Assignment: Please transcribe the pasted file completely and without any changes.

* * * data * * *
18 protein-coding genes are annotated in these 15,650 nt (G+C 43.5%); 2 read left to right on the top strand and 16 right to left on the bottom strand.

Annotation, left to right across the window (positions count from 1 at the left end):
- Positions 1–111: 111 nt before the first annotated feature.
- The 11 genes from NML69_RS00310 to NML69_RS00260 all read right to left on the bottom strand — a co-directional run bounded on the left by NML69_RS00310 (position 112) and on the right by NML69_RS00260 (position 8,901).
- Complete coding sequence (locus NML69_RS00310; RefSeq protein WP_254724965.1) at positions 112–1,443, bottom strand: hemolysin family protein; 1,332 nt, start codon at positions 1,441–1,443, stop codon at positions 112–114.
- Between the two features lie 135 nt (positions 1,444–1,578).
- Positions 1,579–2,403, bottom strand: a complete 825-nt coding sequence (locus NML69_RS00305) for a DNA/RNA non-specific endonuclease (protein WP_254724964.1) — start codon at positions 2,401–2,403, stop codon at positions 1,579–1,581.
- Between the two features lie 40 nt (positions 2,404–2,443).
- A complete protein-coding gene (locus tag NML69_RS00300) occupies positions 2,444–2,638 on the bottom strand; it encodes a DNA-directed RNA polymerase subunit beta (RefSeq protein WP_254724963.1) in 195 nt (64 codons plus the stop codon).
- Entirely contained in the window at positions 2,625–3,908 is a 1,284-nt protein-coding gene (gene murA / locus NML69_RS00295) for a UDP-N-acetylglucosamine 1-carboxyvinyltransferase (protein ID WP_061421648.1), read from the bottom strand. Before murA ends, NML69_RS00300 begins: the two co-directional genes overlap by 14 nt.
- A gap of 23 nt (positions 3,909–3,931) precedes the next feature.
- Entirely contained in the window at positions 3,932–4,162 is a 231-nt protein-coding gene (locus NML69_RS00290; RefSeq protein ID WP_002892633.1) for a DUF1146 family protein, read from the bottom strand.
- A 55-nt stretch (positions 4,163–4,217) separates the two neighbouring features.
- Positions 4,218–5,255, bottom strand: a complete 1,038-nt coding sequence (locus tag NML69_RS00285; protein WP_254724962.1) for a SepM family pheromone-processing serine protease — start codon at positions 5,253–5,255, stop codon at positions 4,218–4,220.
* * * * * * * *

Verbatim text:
18 protein-coding genes are annotated in these 15,650 nt (G+C 43.5%); 2 read left to right on the top strand and 16 right to left on the bottom strand.

Annotation, left to right across the window (positions count from 1 at the left end):
- Positions 1–111: 111 nt before the first annotated feature.
- The 11 genes from NML69_RS00310 to NML69_RS00260 all read right to left on the bottom strand — a co-directional run bounded on the left by NML69_RS00310 (position 112) and on the right by NML69_RS00260 (position 8,901).
- Complete coding sequence (locus NML69_RS00310; RefSeq protein WP_254724965.1) at positions 112–1,443, bottom strand: hemolysin family protein; 1,332 nt, start codon at positions 1,441–1,443, stop codon at positions 112–114.
- Between the two features lie 135 nt (positions 1,444–1,578).
- Positions 1,579–2,403, bottom strand: a complete 825-nt coding sequence (locus NML69_RS00305) for a DNA/RNA non-specific endonuclease (protein WP_254724964.1) — start codon at positions 2,401–2,403, stop codon at positions 1,579–1,581.
- Between the two features lie 40 nt (positions 2,404–2,443).
- A complete protein-coding gene (locus tag NML69_RS00300) occupies positions 2,444–2,638 on the bottom strand; it encodes a DNA-directed RNA polymerase subunit beta (RefSeq protein WP_254724963.1) in 195 nt (64 codons plus the stop codon).
- Entirely contained in the window at positions 2,625–3,908 is a 1,284-nt protein-coding gene (gene murA / locus NML69_RS00295) for a UDP-N-acetylglucosamine 1-carboxyvinyltransferase (protein ID WP_061421648.1), read from the bottom strand. Before murA ends, NML69_RS00300 begins: the two co-directional genes overlap by 14 nt.
- A gap of 23 nt (positions 3,909–3,931) precedes the next feature.
- Entirely contained in the window at positions 3,932–4,162 is a 231-nt protein-coding gene (locus NML69_RS00290; RefSeq protein ID WP_002892633.1) for a DUF1146 family protein, read from the bottom strand.
- A 55-nt stretch (positions 4,163–4,217) separates the two neighbouring features.
- Positions 4,218–5,255, bottom strand: a complete 1,038-nt coding sequence (locus tag NML69_RS00285; protein WP_254724962.1) for a SepM family pheromone-processing serine protease — start codon at positions 5,253–5,255, stop codon at positions 4,218–4,220.